2. I remember CBJ from when I was a little girl visiting my grandparents in FL over Easter break each year (late ’70’s.) Even then thought it was too much like the shows at Chuck E. Cheese – hopefully, you’ve never had the misfortune to suffer through a birthday party at Chucks. Anyways, fast forward 30 years, my family uses CBJ as a place to cool off in the a/c and rest our legs. I would really think Disney could come up with something better….but I’ve been known to be a bit “un-sentimental” so sorry to those who love this quirky little show.

  3. Hey Jack,
    You say here that Bill Lee voiced the role of Shere Khan in the Jungle Book. Wasn’t that George Sanders? Thanks! I really enjoy your column.

    Jack’s Answer:

    You’re absolutely right. I found one source that said Lee voiced Khan, but upon further investigation, I discovered this was incorrect. Thanks for the heads-up.

  4. Hi Jack,

    Great Blog.

    Brings back a lot of memories from our earlier years.

    Love to Read & See your blogs right before we visit “The World”

    We will be there the last weekend of Wine & Dine!!!

    Todd & Penny

  5. Jack forgive me if you put this somewhere and I just can’t find it, but where are these pics from that have the drawings of each character with the 4 lines underneath? Maybe Disney provided them to you but was curious if it’s something that is sold currently.

    T-minus 372 days until my next trip and I have a feeling my 4-year old boy (1st trip for him) is going to love this attraction. Seeing these pictures/reading the rhymes of each character would really get him jacked up for it.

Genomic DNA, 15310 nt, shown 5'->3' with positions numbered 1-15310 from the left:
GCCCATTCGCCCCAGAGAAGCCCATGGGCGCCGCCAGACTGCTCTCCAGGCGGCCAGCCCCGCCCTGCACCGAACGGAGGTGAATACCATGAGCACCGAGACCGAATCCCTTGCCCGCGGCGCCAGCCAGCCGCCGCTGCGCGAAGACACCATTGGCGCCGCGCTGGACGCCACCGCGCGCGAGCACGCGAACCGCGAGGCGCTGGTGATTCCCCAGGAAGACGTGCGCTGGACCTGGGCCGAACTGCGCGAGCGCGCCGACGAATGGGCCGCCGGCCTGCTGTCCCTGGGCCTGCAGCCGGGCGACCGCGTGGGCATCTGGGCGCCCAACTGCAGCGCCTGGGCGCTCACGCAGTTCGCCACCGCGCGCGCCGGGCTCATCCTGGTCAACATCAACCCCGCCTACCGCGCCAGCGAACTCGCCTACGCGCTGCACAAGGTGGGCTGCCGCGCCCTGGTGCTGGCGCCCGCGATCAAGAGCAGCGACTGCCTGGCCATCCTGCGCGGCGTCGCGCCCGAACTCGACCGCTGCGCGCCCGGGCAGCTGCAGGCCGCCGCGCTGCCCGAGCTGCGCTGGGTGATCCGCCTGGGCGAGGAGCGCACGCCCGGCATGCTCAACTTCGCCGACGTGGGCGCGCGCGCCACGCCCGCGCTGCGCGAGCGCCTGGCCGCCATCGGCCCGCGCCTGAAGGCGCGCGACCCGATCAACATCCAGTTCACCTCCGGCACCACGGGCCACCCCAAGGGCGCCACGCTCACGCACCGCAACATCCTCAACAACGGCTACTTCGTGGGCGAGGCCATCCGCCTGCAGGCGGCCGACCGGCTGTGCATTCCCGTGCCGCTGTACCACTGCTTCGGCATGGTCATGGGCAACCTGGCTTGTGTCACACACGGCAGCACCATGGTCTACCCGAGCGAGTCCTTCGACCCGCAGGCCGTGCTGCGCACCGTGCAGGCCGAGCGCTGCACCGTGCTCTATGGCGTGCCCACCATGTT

Jack’s Answer: There were postcards that were sold at Disneyland shortly after the attraction debut.

  6. Hey Jack,
    Yet another AWESOME blog. I must admit my first visit to WDW I blew past CBJ wanting to make it to the E-ticket rides rather than spend time with a “show” but once I finaly saw it I realized what a mistake I made. (Same is true for just about every other “show” at WDW I have passed by in favor of other attractions.) I LOVE CBJ and make it a point to see it every visit. A very close friend of mine has made it a point to share with me WDW attractions and shows that I have passed up before due to “Commando Mode” visits. I realize now what a mistake “Commando Mode” is. Some of my favorite attractions are now some of the shows like CBJ that I once passed by! WDW is like a fine piece of dark chocolate or wine. Its best if savored and enjoyed at a slower pace. Take care and thanks again for another Great blog!!


  7. Jack – You are a truly devoted Disney fan to sit through the show 5 times! But how worth it is to all of us who can relive some Disney magic here at home!

    My grandparents made their first trip from New Hampshire to WDW in February of 1974. This, as you know was back in the day where everyone paid a small fee to enter and some shows were included, but most shows and rides required tickets ( I know you know that!) Anyway, as the story goes …. which is told and re-told over and over again in my family…. as our family walked out of the show… my grandpa turned to my dad (Bob) and in his thickest New England accent says with joy “That was worth the price of admission right there Bob!”

    Now that my Grandpa is gone, I love being able to watch the same show that brought him such joy!

    Thanks again…

    Needless to say my Grandmother was quite apppaled by the show… a bit to racous and crude for her… but she ranked it higher than the Tiki Room Show because she said she kept getting distracted by the thought of the ‘birds’ pooping on her head!!! LOL- seriously I kid you not!!!